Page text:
Third, cooperation in the economic, trade and investment fields remains the principal pillar and the impetus of the bilateral relations. In his meeting with President Biden, Prime Minister Chính said economic cooperation should be established as a long-lasting pillar in Việt Nam-US ties.

Currently, the US is Việt Nam’s largest export market, which has exceeded the value of more than US$100 billion. The total two-way trade value between Việt Nam and the US has increased more than 240 times since the normalisation of the bilateral diplomatic ties, going up from $451 million in 1995 to $132 billion in 2022.

Amid the wave of relocating the production lines in the region and China decoupling, Việt Nam is arising as a venue that attracts foreign investors, including giant companies from the US. Indeed, there is an increasing interest from the American business community in Việt Nam. In March, the largest-ever delegation from 52 American companies visited the Southeast Asian nation to explore business opportunities. While in Hà Nội, Biden and Chính co-chaired a high-level US-Việt Nam Business Meeting with corporate representatives from both sides. On this occasion, multi-million dollar agreements were signed.

In the opposite direction, Việt Nam, for the first time, has had a corporation that made a billion-dollar investment and was listed on the American stock market. Last year, Vinfast, the biggest car maker in Việt Nam and a member of Vingroup, poured $4 billion into building an electronic vehicle and batteries manufacturing factory in North Carolina.

Last month, it also became the first Vietnamese company to have its shares traded on the Nasdaq Stock Market, inspiring other Vietnamese businesses to start planning to attract capital from the American financial market. The CSP is expected to accelerate a new wave of investments in both directions, notably those from Việt Nam.

Fourth, addressing the legacies of war is the key and the foundation to enhance people-to-people ties, increase trust and keep the two nations close together, given the fact to be acknowledged that the differences in the perception and execution human rights and freedoms remain. Nevertheless, the establishment of CSP is a strong testament to show that the two sides can overcome these differences on the grounds of trust and shared strategic interests in the Indo-Pacific.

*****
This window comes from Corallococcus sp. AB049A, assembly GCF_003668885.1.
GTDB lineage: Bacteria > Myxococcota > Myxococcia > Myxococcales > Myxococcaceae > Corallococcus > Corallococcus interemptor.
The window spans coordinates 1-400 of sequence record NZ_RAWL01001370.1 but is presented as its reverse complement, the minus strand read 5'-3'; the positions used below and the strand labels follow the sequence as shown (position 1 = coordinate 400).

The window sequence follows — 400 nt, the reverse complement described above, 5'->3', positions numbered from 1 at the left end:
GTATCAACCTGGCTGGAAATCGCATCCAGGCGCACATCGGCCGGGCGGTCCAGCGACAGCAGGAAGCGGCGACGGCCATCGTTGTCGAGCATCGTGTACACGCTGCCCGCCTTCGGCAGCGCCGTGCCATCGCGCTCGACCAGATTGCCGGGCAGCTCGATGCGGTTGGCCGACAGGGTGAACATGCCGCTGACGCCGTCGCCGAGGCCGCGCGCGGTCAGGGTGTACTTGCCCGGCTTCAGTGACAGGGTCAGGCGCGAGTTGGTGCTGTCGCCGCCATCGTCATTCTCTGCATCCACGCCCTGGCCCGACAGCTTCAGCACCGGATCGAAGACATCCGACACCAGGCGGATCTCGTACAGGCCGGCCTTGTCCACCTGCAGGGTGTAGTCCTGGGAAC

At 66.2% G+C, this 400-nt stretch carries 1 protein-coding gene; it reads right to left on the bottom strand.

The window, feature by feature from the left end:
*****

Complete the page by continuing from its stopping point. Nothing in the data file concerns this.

Both sides have agreed that they need to “overcome differences, bring similarities into full play, put aside the past and advance to the future”.

Fifth, by upgrading the bilateral relations with Việt Nam to CSP, the Biden administration also wanted to send out a message that the US had an anchored strategic interest in Southeast Asia and the Indo-Pacific. Indeed, President Biden kept repeating the critical importance of this region to the US in his remarks in Hà Nội, and resolutely reaffirmed that "the United States is a Pacific nation, and we are not going anywhere". These statements were significant when his absence from the ASEAN and East Asia summits in Jakarta faced regional concerns and questions about the US commitments.

Việt Nam and the US are anticipating a new chapter in bilateral relations on the grounds of CSP. It is too early to realise any fruits from this new agreement, though CSP sets high hopes for Việt Nam that a closer and strategic partnership with the US will help it materialise the two centenary development goals, becoming a “strong, prosperous and resilient” country and playing a more important role in the region as well as in the global supply chain. For the US, CSP enhances its firm footing and presence at the heart of the most dynamic region, which is critical to American interests.

*Hai Hong Nguyen

Senior Lecturer at VinUniversity